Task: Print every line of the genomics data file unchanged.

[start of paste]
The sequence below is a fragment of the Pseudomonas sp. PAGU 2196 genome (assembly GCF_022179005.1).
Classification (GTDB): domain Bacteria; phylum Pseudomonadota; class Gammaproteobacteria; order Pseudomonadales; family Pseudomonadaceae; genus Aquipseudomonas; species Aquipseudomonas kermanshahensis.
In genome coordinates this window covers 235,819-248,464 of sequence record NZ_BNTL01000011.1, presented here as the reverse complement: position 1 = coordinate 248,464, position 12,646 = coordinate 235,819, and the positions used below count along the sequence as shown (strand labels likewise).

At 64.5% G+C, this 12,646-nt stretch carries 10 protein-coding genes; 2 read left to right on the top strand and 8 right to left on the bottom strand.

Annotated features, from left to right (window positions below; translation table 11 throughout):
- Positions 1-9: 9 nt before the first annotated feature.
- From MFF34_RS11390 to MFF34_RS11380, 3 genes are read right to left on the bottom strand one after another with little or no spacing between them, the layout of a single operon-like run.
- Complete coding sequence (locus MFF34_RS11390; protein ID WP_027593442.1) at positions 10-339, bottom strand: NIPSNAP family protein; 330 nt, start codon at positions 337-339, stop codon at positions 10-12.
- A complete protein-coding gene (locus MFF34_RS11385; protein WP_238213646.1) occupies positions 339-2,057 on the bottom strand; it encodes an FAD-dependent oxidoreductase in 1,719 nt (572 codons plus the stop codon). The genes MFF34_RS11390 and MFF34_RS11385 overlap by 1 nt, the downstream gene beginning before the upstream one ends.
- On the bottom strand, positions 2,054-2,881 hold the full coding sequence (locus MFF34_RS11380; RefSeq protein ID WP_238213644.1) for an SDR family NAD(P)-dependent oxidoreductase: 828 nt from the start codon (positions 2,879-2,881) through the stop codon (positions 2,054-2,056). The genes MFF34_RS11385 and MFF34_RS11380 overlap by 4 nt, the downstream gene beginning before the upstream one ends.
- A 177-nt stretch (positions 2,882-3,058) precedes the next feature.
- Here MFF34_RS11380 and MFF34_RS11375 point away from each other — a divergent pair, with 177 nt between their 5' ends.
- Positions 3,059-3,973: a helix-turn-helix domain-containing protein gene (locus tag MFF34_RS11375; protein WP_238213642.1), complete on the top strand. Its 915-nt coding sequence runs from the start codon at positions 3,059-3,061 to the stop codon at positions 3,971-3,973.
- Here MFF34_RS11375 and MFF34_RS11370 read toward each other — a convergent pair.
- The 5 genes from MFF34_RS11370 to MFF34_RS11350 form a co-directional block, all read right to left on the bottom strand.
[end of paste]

The sequence below is a fragment of the Pseudomonas sp. PAGU 2196 genome (assembly GCF_022179005.1).
Classification (GTDB): domain Bacteria; phylum Pseudomonadota; class Gammaproteobacteria; order Pseudomonadales; family Pseudomonadaceae; genus Aquipseudomonas; species Aquipseudomonas kermanshahensis.
In genome coordinates this window covers 235,819-248,464 of sequence record NZ_BNTL01000011.1, presented here as the reverse complement: position 1 = coordinate 248,464, position 12,646 = coordinate 235,819, and the positions used below count along the sequence as shown (strand labels likewise).

At 64.5% G+C, this 12,646-nt stretch carries 10 protein-coding genes; 2 read left to right on the top strand and 8 right to left on the bottom strand.

Annotated features, from left to right (window positions below; translation table 11 throughout):
- Positions 1-9: 9 nt before the first annotated feature.
- From MFF34_RS11390 to MFF34_RS11380, 3 genes are read right to left on the bottom strand one after another with little or no spacing between them, the layout of a single operon-like run.
- Complete coding sequence (locus MFF34_RS11390; protein ID WP_027593442.1) at positions 10-339, bottom strand: NIPSNAP family protein; 330 nt, start codon at positions 337-339, stop codon at positions 10-12.
- A complete protein-coding gene (locus MFF34_RS11385; protein WP_238213646.1) occupies positions 339-2,057 on the bottom strand; it encodes an FAD-dependent oxidoreductase in 1,719 nt (572 codons plus the stop codon). The genes MFF34_RS11390 and MFF34_RS11385 overlap by 1 nt, the downstream gene beginning before the upstream one ends.
- On the bottom strand, positions 2,054-2,881 hold the full coding sequence (locus MFF34_RS11380; RefSeq protein ID WP_238213644.1) for an SDR family NAD(P)-dependent oxidoreductase: 828 nt from the start codon (positions 2,879-2,881) through the stop codon (positions 2,054-2,056). The genes MFF34_RS11385 and MFF34_RS11380 overlap by 4 nt, the downstream gene beginning before the upstream one ends.
- A 177-nt stretch (positions 2,882-3,058) precedes the next feature.
- Here MFF34_RS11380 and MFF34_RS11375 point away from each other — a divergent pair, with 177 nt between their 5' ends.
- Positions 3,059-3,973: a helix-turn-helix domain-containing protein gene (locus tag MFF34_RS11375; protein WP_238213642.1), complete on the top strand. Its 915-nt coding sequence runs from the start codon at positions 3,059-3,061 to the stop codon at positions 3,971-3,973.
- Here MFF34_RS11375 and MFF34_RS11370 read toward each other — a convergent pair.
- The 5 genes from MFF34_RS11370 to MFF34_RS11350 form a co-directional block, all read right to left on the bottom strand.